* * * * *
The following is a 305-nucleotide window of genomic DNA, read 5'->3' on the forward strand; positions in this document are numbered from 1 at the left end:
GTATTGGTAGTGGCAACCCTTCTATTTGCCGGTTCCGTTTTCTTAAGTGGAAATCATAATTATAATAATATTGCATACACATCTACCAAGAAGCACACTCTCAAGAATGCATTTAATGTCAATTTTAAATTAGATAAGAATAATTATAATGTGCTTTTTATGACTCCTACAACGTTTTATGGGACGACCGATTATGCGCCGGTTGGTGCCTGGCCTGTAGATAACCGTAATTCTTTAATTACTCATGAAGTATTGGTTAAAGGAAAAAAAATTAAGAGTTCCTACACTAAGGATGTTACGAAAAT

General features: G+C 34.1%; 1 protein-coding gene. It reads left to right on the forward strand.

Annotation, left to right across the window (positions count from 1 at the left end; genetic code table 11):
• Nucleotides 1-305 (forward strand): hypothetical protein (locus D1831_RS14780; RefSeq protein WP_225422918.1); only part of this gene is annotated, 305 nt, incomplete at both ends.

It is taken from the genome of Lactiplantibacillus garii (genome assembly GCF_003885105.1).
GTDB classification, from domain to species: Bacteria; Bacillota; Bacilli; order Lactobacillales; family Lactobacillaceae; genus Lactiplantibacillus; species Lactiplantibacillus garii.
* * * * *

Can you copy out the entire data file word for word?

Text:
The following is a 305-nucleotide window of genomic DNA, read 5'->3' on the forward strand; positions in this document are numbered from 1 at the left end:
GTATTGGTAGTGGCAACCCTTCTATTTGCCGGTTCCGTTTTCTTAAGTGGAAATCATAATTATAATAATATTGCATACACATCTACCAAGAAGCACACTCTCAAGAATGCATTTAATGTCAATTTTAAATTAGATAAGAATAATTATAATGTGCTTTTTATGACTCCTACAACGTTTTATGGGACGACCGATTATGCGCCGGTTGGTGCCTGGCCTGTAGATAACCGTAATTCTTTAATTACTCATGAAGTATTGGTTAAAGGAAAAAAAATTAAGAGTTCCTACACTAAGGATGTTACGAAAAT

General features: G+C 34.1%; 1 protein-coding gene. It reads left to right on the forward strand.

Annotation, left to right across the window (positions count from 1 at the left end; genetic code table 11):
• Nucleotides 1-305 (forward strand): hypothetical protein (locus D1831_RS14780; RefSeq protein WP_225422918.1); only part of this gene is annotated, 305 nt, incomplete at both ends.

It is taken from the genome of Lactiplantibacillus garii (genome assembly GCF_003885105.1).
GTDB classification, from domain to species: Bacteria; Bacillota; Bacilli; order Lactobacillales; family Lactobacillaceae; genus Lactiplantibacillus; species Lactiplantibacillus garii.